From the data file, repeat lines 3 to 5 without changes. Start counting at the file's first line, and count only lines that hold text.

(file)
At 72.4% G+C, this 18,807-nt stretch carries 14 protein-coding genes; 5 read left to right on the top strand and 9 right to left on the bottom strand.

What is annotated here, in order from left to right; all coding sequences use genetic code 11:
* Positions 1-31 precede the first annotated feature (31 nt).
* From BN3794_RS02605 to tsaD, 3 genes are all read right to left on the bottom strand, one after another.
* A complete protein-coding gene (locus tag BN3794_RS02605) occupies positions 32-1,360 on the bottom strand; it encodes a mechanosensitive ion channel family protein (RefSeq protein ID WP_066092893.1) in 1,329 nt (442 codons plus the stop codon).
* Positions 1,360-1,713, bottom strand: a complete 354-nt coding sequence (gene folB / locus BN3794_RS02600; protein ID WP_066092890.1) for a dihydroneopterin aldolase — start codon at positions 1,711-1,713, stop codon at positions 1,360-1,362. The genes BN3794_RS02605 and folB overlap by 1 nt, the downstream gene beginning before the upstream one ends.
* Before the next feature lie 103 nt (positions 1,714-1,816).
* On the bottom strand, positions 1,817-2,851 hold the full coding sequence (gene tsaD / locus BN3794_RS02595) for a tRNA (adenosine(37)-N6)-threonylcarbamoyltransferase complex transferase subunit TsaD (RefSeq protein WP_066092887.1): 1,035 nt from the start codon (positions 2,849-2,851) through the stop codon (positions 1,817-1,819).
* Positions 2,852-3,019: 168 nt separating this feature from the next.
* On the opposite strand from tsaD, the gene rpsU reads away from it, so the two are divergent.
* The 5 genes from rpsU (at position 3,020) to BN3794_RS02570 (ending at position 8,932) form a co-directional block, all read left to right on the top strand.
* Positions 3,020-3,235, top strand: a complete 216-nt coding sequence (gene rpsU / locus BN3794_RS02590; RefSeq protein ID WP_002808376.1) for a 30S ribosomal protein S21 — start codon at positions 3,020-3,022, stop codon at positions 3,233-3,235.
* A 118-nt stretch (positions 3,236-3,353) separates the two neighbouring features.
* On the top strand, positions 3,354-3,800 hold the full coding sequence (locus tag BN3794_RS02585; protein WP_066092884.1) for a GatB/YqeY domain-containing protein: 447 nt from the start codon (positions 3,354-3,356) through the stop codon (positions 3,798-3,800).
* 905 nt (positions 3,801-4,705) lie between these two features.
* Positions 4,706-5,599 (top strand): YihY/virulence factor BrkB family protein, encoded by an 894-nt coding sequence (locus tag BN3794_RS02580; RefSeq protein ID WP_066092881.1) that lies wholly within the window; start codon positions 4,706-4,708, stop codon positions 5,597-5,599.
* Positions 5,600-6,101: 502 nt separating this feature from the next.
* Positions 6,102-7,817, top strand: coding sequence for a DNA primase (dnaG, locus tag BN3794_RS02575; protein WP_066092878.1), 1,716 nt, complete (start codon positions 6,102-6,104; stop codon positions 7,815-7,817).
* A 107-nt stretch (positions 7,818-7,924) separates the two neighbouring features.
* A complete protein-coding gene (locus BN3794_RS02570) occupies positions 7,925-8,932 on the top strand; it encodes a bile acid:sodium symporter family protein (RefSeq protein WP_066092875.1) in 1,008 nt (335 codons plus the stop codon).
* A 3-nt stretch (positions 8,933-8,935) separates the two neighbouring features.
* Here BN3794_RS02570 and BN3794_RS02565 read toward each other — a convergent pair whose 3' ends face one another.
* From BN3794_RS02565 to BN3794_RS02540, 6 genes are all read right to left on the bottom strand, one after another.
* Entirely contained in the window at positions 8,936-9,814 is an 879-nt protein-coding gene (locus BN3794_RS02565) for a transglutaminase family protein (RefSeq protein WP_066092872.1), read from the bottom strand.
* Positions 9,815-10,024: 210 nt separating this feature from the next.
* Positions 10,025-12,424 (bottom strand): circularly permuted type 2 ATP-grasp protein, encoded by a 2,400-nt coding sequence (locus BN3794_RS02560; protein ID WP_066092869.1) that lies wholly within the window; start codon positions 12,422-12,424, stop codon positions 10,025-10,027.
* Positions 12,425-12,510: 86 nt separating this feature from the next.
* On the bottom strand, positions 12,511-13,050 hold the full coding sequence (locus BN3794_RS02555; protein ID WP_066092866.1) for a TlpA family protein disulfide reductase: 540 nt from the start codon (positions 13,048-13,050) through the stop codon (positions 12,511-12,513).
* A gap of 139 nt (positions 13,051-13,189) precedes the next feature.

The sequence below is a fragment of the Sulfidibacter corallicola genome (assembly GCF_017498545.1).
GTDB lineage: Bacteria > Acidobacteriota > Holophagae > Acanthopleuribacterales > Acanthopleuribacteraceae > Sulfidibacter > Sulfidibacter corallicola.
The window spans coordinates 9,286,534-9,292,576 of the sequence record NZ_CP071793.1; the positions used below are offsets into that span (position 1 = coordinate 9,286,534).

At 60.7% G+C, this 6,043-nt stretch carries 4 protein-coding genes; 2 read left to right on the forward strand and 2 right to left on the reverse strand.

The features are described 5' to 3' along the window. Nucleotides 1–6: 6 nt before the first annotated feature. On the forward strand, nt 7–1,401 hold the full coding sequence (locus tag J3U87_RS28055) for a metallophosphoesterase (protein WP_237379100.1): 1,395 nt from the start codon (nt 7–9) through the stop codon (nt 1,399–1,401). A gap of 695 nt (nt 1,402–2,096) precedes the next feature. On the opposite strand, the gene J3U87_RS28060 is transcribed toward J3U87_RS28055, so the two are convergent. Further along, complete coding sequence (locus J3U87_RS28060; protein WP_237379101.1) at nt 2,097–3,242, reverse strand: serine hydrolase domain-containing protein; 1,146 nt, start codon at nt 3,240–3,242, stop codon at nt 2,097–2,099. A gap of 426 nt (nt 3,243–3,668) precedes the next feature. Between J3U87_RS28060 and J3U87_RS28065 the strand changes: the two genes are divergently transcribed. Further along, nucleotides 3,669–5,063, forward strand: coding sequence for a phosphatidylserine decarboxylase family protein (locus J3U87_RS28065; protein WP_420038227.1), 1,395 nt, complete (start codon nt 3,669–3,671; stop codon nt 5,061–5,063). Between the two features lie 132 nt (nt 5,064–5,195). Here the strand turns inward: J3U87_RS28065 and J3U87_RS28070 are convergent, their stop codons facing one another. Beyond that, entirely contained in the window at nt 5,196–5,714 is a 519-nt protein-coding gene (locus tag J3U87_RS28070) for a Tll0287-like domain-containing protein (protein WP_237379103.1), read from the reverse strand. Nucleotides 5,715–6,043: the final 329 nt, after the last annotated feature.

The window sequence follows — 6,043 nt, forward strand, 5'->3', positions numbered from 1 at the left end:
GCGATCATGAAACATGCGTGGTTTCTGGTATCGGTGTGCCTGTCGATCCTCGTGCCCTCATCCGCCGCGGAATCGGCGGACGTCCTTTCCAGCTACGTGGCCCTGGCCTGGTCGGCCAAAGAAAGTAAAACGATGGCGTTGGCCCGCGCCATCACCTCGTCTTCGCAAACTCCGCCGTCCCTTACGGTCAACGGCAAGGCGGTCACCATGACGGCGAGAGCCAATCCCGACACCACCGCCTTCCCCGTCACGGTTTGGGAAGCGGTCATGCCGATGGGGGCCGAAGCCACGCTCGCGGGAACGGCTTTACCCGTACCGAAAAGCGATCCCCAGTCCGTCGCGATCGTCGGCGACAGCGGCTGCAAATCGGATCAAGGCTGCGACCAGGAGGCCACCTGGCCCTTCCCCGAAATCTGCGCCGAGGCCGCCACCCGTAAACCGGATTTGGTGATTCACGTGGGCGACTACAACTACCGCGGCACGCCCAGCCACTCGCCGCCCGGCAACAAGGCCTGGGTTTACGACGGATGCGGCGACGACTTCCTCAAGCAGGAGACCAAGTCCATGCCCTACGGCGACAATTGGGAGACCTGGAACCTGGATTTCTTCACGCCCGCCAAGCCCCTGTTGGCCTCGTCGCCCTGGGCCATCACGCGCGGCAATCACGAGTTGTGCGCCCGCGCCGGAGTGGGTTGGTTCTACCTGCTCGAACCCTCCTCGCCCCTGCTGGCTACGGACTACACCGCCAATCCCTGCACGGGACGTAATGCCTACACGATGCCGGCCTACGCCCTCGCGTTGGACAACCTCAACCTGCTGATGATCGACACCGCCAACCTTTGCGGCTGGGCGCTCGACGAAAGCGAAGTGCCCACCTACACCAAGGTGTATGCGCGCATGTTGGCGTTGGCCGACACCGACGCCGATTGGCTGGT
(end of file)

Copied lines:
* Positions 1-31 precede the first annotated feature (31 nt).
* From BN3794_RS02605 to tsaD, 3 genes are all read right to left on the bottom strand, one after another.
* A complete protein-coding gene (locus tag BN3794_RS02605) occupies positions 32-1,360 on the bottom strand; it encodes a mechanosensitive ion channel family protein (RefSeq protein ID WP_066092893.1) in 1,329 nt (442 codons plus the stop codon).